The immune system is the body’s organized defense mechanism against foreign invaders, particularly infections. Its job is to recognize and react to these foreign substances, which are called antigens. Antigens often lead to an immune response through the production of antibodies, which are protective proteins that are specifically targeted against particular antigens. These antibodies, or immunoglobulins (IgG, IgM, and IgA), are protective and help destroy a foreign particle by attaching to its surface, thereby making it easier for other immune cells to destroy it. The allergic person, however, develops a specific type of antibody called immunoglobulin E, or IgE, in response to certain normally harmless foreign substances, such as cat dander, pollen, or foods. Other antigens, such as bacteria, do not lead to the production of IgE, and therefore do not cause allergic reactions. Once IgE is formed, it can recognize the antigen and can then trigger an allergic response. IgE was discovered and named in 1967 by Kimishige and Teriko Ishizaka.
In the pet cat example, the dad and the youngest daughter developed IgE antibodies in large amounts that were targeted against the cat allergen. The dad and daughter are now sensitized, or prone to develop allergic reactions, on repeated exposures to cat allergen. Typically, there is a period of sensitization ranging from days to years prior to an allergic response. Although it might occasionally appear that an allergic reaction has occurred on the first exposure to the allergen, there needs to be prior exposure in order for the immune system to react. It is important to realize that it is impossible to be allergic to something that an individual has truly never been exposed to before, though the first exposure may be subtle or unknown. The first exposure can even occur in a baby in the womb, through breast milk, or through the skin.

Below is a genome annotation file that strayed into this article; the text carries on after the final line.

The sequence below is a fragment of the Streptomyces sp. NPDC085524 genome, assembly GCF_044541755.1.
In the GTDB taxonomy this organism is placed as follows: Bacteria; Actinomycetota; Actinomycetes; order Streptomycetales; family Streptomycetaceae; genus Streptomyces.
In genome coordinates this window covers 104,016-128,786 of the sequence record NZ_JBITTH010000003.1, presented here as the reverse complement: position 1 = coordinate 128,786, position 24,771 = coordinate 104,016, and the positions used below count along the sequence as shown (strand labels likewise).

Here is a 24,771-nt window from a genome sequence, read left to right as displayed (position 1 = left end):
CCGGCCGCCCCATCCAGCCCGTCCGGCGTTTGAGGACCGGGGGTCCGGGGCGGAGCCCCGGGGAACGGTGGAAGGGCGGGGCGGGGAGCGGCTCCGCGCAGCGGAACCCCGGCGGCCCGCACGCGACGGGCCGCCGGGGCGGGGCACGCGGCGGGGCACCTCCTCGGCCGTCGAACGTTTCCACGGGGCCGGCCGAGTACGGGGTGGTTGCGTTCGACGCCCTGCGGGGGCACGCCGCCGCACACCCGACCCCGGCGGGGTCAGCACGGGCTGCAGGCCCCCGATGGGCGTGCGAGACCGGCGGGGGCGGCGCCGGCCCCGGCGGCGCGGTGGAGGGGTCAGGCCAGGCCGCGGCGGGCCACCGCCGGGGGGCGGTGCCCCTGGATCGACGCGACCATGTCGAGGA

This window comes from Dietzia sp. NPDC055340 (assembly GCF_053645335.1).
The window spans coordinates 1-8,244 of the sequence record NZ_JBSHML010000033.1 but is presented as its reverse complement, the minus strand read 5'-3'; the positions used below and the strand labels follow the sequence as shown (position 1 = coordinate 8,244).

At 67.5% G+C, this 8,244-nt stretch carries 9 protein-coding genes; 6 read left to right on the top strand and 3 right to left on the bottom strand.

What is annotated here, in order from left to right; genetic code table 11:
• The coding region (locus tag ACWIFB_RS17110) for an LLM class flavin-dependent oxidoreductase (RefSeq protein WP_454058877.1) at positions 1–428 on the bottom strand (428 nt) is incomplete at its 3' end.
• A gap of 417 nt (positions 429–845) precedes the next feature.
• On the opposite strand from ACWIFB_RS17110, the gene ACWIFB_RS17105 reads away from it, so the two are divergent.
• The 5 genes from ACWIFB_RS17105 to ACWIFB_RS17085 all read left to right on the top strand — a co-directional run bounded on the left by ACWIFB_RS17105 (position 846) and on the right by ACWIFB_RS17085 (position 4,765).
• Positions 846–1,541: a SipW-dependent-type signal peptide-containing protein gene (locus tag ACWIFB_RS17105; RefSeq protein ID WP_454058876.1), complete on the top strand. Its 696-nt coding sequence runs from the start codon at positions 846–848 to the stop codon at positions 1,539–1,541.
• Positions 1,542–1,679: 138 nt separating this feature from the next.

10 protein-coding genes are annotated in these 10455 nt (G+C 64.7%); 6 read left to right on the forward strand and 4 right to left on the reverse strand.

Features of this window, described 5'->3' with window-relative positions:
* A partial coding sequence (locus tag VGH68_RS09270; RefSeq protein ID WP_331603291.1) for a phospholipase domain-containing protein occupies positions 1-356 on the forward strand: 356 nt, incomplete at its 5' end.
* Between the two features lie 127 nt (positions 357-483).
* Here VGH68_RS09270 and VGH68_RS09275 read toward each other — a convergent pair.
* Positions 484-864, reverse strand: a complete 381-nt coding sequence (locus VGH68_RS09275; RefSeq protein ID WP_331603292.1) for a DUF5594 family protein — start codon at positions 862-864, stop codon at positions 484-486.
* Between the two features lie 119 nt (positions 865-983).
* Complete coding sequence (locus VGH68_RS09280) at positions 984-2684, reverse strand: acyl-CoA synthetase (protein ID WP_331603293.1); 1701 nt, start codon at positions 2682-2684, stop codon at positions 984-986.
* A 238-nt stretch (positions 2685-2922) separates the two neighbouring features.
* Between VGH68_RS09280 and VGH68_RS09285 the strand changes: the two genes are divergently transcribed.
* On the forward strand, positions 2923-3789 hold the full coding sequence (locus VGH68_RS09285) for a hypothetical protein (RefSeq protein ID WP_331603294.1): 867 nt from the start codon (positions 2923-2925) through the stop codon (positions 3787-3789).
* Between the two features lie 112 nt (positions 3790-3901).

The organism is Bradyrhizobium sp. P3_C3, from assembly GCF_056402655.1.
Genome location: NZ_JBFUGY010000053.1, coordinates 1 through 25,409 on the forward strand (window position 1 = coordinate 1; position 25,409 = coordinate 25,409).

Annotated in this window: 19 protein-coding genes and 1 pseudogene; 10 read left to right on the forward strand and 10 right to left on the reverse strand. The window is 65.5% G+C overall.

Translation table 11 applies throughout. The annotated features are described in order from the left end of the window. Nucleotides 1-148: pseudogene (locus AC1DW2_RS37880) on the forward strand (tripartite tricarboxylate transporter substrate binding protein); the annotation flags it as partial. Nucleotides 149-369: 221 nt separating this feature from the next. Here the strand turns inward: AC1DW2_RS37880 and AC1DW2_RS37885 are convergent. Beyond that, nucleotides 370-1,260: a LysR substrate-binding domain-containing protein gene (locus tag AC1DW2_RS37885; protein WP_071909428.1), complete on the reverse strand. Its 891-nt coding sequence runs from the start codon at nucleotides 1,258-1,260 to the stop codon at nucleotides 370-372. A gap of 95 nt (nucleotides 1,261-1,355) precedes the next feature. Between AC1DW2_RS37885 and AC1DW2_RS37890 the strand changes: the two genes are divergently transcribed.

IgE is an antibody that all of us have in small amounts. Allergic individuals, however, generally produce IgE in larger quantities. Historically, this antibody was important in protecting us from parasites. In the example above, during a sensitization period, cat dander IgE is overproduced and coats other cells involved in the allergic response, such as mast cells and basophils, which contain various chemical messengers, such as histamine. These cells produce chemical messengers that cause the symptoms of an allergic reaction on subsequent exposures to the cat allergen. The cat protein is recognized by the IgE, leading to activation of the cells, which leads to the release of the allergic mediators mentioned above. These chemicals cause typical allergic symptoms, such as localized swelling, inflammation, itching, and mucus production. Once primed, or sensitized, the immune system is capable of mounting this exaggerated response with subsequent exposures to the allergen.